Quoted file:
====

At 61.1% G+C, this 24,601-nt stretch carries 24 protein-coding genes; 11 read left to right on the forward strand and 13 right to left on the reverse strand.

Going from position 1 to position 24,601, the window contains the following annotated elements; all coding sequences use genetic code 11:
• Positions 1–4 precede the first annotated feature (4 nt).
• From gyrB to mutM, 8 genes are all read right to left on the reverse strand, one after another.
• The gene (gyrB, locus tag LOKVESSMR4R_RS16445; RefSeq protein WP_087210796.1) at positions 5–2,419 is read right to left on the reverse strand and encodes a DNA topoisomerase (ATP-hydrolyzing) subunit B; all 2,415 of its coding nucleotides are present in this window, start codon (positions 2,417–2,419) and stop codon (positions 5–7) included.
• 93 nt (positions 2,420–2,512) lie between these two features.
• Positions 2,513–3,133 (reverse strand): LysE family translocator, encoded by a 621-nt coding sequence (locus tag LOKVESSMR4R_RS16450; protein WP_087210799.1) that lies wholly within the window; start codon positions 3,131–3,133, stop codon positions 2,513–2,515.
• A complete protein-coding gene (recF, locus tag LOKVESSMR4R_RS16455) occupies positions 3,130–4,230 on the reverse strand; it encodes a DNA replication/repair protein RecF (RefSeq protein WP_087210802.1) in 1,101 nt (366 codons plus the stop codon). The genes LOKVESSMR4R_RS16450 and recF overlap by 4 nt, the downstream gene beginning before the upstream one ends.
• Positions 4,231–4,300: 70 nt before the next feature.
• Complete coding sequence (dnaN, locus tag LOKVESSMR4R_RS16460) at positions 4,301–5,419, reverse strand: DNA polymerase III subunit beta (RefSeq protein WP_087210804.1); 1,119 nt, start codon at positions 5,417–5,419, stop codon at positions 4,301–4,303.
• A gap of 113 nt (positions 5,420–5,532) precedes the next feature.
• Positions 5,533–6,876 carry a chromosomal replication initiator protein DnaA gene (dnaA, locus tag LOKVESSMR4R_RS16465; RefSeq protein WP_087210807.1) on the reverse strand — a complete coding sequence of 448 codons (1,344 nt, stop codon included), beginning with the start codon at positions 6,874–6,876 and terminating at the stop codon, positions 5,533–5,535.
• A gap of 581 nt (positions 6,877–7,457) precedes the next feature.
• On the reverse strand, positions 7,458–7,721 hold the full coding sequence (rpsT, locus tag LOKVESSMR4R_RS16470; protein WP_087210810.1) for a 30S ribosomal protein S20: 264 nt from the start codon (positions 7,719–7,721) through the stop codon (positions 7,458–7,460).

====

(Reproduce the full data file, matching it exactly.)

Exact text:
At 61.1% G+C, this 24,601-nt stretch carries 24 protein-coding genes; 11 read left to right on the forward strand and 13 right to left on the reverse strand.

Going from position 1 to position 24,601, the window contains the following annotated elements; all coding sequences use genetic code 11:
• Positions 1–4 precede the first annotated feature (4 nt).
• From gyrB to mutM, 8 genes are all read right to left on the reverse strand, one after another.
• The gene (gyrB, locus tag LOKVESSMR4R_RS16445; RefSeq protein WP_087210796.1) at positions 5–2,419 is read right to left on the reverse strand and encodes a DNA topoisomerase (ATP-hydrolyzing) subunit B; all 2,415 of its coding nucleotides are present in this window, start codon (positions 2,417–2,419) and stop codon (positions 5–7) included.
• 93 nt (positions 2,420–2,512) lie between these two features.
• Positions 2,513–3,133 (reverse strand): LysE family translocator, encoded by a 621-nt coding sequence (locus tag LOKVESSMR4R_RS16450; protein WP_087210799.1) that lies wholly within the window; start codon positions 3,131–3,133, stop codon positions 2,513–2,515.
• A complete protein-coding gene (recF, locus tag LOKVESSMR4R_RS16455) occupies positions 3,130–4,230 on the reverse strand; it encodes a DNA replication/repair protein RecF (RefSeq protein WP_087210802.1) in 1,101 nt (366 codons plus the stop codon). The genes LOKVESSMR4R_RS16450 and recF overlap by 4 nt, the downstream gene beginning before the upstream one ends.
• Positions 4,231–4,300: 70 nt before the next feature.
• Complete coding sequence (dnaN, locus tag LOKVESSMR4R_RS16460) at positions 4,301–5,419, reverse strand: DNA polymerase III subunit beta (RefSeq protein WP_087210804.1); 1,119 nt, start codon at positions 5,417–5,419, stop codon at positions 4,301–4,303.
• A gap of 113 nt (positions 5,420–5,532) precedes the next feature.
• Positions 5,533–6,876 carry a chromosomal replication initiator protein DnaA gene (dnaA, locus tag LOKVESSMR4R_RS16465; RefSeq protein WP_087210807.1) on the reverse strand — a complete coding sequence of 448 codons (1,344 nt, stop codon included), beginning with the start codon at positions 6,874–6,876 and terminating at the stop codon, positions 5,533–5,535.
• A gap of 581 nt (positions 6,877–7,457) precedes the next feature.
• On the reverse strand, positions 7,458–7,721 hold the full coding sequence (rpsT, locus tag LOKVESSMR4R_RS16470; protein WP_087210810.1) for a 30S ribosomal protein S20: 264 nt from the start codon (positions 7,719–7,721) through the stop codon (positions 7,458–7,460).